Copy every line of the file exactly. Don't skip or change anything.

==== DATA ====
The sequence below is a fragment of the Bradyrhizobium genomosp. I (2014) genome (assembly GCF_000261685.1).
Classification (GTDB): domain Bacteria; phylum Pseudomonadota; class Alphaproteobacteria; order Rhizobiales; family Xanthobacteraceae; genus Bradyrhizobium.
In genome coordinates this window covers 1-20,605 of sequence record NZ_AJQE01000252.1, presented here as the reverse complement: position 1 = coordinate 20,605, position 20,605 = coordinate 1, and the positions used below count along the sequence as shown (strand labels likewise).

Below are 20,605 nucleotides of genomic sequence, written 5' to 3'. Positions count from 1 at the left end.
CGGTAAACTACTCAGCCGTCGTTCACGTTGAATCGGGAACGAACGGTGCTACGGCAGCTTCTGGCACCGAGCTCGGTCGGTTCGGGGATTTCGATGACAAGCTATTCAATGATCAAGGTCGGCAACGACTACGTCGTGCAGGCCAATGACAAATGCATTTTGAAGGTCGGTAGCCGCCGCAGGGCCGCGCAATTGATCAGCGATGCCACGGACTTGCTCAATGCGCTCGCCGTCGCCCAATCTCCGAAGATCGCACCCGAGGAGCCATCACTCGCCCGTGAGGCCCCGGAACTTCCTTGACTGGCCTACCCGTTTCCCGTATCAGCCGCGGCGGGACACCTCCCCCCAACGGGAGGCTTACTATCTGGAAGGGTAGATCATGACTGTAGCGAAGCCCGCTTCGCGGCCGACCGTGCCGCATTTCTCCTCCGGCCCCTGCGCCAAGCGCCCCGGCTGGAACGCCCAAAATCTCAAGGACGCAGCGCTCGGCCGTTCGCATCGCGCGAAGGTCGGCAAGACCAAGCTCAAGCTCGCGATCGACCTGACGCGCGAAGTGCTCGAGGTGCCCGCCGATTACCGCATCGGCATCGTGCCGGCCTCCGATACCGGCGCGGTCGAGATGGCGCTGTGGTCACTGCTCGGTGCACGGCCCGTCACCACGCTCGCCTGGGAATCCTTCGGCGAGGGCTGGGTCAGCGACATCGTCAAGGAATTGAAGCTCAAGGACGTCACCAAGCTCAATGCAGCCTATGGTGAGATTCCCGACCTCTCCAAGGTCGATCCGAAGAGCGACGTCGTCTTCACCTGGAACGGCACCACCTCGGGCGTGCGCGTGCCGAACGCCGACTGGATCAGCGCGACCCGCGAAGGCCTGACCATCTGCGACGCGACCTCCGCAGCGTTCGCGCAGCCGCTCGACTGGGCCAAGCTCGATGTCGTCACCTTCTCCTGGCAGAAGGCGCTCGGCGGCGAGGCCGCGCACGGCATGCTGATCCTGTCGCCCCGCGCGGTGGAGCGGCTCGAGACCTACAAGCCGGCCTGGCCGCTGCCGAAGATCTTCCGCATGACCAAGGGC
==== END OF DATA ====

The sequence below is a fragment of the Bradyrhizobium genomosp. I (2014) genome (assembly GCF_000261685.1).
Classification (GTDB): domain Bacteria; phylum Pseudomonadota; class Alphaproteobacteria; order Rhizobiales; family Xanthobacteraceae; genus Bradyrhizobium.
In genome coordinates this window covers 1-20,605 of sequence record NZ_AJQE01000252.1, presented here as the reverse complement: position 1 = coordinate 20,605, position 20,605 = coordinate 1, and the positions used below count along the sequence as shown (strand labels likewise).

Below are 20,605 nucleotides of genomic sequence, written 5' to 3'. Positions count from 1 at the left end.
CGGTAAACTACTCAGCCGTCGTTCACGTTGAATCGGGAACGAACGGTGCTACGGCAGCTTCTGGCACCGAGCTCGGTCGGTTCGGGGATTTCGATGACAAGCTATTCAATGATCAAGGTCGGCAACGACTACGTCGTGCAGGCCAATGACAAATGCATTTTGAAGGTCGGTAGCCGCCGCAGGGCCGCGCAATTGATCAGCGATGCCACGGACTTGCTCAATGCGCTCGCCGTCGCCCAATCTCCGAAGATCGCACCCGAGGAGCCATCACTCGCCCGTGAGGCCCCGGAACTTCCTTGACTGGCCTACCCGTTTCCCGTATCAGCCGCGGCGGGACACCTCCCCCCAACGGGAGGCTTACTATCTGGAAGGGTAGATCATGACTGTAGCGAAGCCCGCTTCGCGGCCGACCGTGCCGCATTTCTCCTCCGGCCCCTGCGCCAAGCGCCCCGGCTGGAACGCCCAAAATCTCAAGGACGCAGCGCTCGGCCGTTCGCATCGCGCGAAGGTCGGCAAGACCAAGCTCAAGCTCGCGATCGACCTGACGCGCGAAGTGCTCGAGGTGCCCGCCGATTACCGCATCGGCATCGTGCCGGCCTCCGATACCGGCGCGGTCGAGATGGCGCTGTGGTCACTGCTCGGTGCACGGCCCGTCACCACGCTCGCCTGGGAATCCTTCGGCGAGGGCTGGGTCAGCGACATCGTCAAGGAATTGAAGCTCAAGGACGTCACCAAGCTCAATGCAGCCTATGGTGAGATTCCCGACCTCTCCAAGGTCGATCCGAAGAGCGACGTCGTCTTCACCTGGAACGGCACCACCTCGGGCGTGCGCGTGCCGAACGCCGACTGGATCAGCGCGACCCGCGAAGGCCTGACCATCTGCGACGCGACCTCCGCAGCGTTCGCGCAGCCGCTCGACTGGGCCAAGCTCGATGTCGTCACCTTCTCCTGGCAGAAGGCGCTCGGCGGCGAGGCCGCGCACGGCATGCTGATCCTGTCGCCCCGCGCGGTGGAGCGGCTCGAGACCTACAAGCCGGCCTGGCCGCTGCCGAAGATCTTCCGCATGACCAAGGGC